2016 Strategic Insights: Redefining Performance Goals to Drive Consumer Value

Added on Mar 21, 2016

2016 Strategic Insights: Redefining Performance Goals to Drive Consumer Value
By Audrey Doyle
From Industry Edge March 2016

To succeed in a consumer-driven industry, provider organizations must define their performance goals with an eye toward consumer value, including patient expectations in this equation as well as high-quality, affordable health care. To do this, they must understand how performance influences safety, quality and experience outcomes and build and maintain a culture that puts patients at the center of care, creates an environment where patients and providers feel safe from harm and promotes compassionate, connected care in every encounter.

The soon-to-be-released Press Ganey 2016 Strategic Insights report, “Performance Redefined,” describes the market dynamics behind this redefinition of consumer value–based performance goals and identifies the core principles that health care leaders must embrace in order to achieve them.

“The patient’s evaluation of their care experience considers the safety and quality of care, the teamwork or coordination of care, the attitude and commitment of the care team and how well the patient’s needs were met,” said Patrick T. Ryan, Press Ganey CEO. “To stay competitive and deliver care that meets patients’ needs, health care organizations must put patient needs at the center of their culture as well as deliver a safe, high-quality experience. This report shares targeted strategies for executives and their teams to achieve their full potential and sustain improvement in all of these quality streams.”

Core Principles and Key Takeaways

According to the report, provider organizations can meet patients’ needs as efficiently as possible — and engage caregivers in that effort — by adopting the following principles.

  • Put patients first.
  • Commit to a goal of Zero Harm.
  • Recognize the interdependency of safety, quality and patient experience.
  • Adopt an integrated balanced scorecard.
  • Transform culture and leadership.
  • Enhance accountability and execution.

Redefining performance around patients’ needs is a true break from the past for most health care organizations and it requires teamwork across disciplines. With that in mind, here are some key takeaways from the new report.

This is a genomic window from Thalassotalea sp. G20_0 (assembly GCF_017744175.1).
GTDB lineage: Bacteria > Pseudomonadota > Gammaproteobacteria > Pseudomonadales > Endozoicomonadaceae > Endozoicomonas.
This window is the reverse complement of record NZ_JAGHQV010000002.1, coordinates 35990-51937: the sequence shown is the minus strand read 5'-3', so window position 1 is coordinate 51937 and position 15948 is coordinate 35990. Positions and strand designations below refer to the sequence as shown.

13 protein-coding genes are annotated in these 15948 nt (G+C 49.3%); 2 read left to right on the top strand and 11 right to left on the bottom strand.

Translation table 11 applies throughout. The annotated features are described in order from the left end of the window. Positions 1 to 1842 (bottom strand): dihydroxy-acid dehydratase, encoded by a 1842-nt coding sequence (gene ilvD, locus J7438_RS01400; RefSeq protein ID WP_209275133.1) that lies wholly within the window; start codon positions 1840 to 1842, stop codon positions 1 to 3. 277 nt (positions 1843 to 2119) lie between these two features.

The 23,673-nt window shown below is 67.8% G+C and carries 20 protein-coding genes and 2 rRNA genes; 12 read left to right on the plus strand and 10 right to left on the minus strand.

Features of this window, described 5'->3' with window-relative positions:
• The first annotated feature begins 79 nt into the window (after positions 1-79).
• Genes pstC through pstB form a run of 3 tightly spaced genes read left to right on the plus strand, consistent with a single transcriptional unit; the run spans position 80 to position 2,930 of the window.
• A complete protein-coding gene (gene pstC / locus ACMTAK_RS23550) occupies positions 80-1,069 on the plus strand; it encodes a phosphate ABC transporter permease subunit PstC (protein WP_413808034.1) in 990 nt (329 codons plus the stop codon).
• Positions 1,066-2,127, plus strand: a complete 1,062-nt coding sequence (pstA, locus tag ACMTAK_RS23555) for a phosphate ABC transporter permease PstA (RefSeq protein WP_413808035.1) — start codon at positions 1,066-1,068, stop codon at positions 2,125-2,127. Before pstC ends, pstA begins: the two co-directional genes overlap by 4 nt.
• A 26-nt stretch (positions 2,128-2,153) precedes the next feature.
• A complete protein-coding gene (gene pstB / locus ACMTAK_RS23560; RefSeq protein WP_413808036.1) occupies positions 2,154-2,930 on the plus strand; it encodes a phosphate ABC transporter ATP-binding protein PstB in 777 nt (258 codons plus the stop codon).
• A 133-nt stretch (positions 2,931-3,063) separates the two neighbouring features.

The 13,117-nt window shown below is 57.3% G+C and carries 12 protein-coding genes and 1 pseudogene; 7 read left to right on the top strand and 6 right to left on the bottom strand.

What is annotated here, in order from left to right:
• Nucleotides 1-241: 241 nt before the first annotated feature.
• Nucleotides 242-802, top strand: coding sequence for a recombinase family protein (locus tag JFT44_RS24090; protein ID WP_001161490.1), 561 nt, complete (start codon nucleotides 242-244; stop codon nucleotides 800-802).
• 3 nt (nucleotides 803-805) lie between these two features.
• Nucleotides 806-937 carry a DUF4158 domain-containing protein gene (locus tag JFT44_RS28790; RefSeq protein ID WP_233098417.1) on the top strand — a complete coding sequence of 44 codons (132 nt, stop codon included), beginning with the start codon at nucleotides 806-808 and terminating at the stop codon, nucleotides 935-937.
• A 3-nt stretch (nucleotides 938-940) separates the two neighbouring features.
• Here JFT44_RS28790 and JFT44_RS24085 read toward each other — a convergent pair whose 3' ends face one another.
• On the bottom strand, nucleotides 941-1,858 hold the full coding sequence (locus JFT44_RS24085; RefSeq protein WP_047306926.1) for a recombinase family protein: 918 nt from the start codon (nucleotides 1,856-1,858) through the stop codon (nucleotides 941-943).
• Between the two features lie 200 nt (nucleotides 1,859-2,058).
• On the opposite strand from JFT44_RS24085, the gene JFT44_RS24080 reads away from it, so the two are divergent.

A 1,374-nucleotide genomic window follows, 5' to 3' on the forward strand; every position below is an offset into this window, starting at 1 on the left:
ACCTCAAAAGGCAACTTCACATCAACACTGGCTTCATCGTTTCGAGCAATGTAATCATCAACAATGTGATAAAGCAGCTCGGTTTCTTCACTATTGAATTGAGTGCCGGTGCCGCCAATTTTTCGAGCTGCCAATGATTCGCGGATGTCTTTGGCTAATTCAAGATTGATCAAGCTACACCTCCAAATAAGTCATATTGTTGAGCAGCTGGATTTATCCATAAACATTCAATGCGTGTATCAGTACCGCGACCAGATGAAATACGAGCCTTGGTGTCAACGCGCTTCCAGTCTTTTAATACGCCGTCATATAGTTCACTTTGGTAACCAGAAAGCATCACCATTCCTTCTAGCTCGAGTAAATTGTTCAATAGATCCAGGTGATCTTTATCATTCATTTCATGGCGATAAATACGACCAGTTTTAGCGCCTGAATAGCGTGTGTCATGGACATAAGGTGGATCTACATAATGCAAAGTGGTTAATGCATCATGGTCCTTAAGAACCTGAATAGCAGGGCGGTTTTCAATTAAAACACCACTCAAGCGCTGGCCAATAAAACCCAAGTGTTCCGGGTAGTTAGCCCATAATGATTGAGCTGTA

• Putting patients first is essential to organizational success. Integrated analyses of employee engagement and patient experience data show that putting patients first is associated with higher caregiver morale, and that employees’ perceptions of patient focus are strongly related to how patients evaluate the care they receive.
  • To put patients first, organizations must commit to a goal of Zero Harm, which means eliminating the potential for errors and preventing avoidable suffering caused by lack of coordination among care providers. Studies show that care providers appear to be deeply influenced by management’s culture and leaders’ actions, and that the features identified as essential to a patient safety culture — respect, learning, collaboration and teamwork — are fundamental to the goal of Zero Harm.
  • Organizations must recognize that safety, quality and the patient experience are interdependent and share some common drivers. Safety and quality are foundational aspects of the patient experience.
  • Improvement on one quality component does not imply improvement on the others. Organizations must strive for excellence across all quality streams. This requires a data strategy based on integrated balanced scorecards that show organizations how they are performing in regard to teamwork, engagement, safety culture and clinical quality and measure how well the elements of care are meeting patients’ needs.
  • Patients must have confidence that everyone is working together on their behalf. This means providers must deliver on the core competencies of quality, coordination, compassion and communication across all care settings — something that is best supported by a High Reliability culture.
  • To build a High Reliability organization, care providers must embrace the goals of meeting patients’ needs, keeping them safe and reducing their suffering, and they must work relentlessly to pursue these goals, measure their progress, innovate and improve. Building a High Reliability organization is a long and continuous journey that requires a level of enhanced accountability, but it results in real and measurable performance improvement.

Watch your inbox on March 22 for the full report and to learn more about redefining performance goals and the core principles required for reducing sources of patient suffering and responding effectively to market pressures.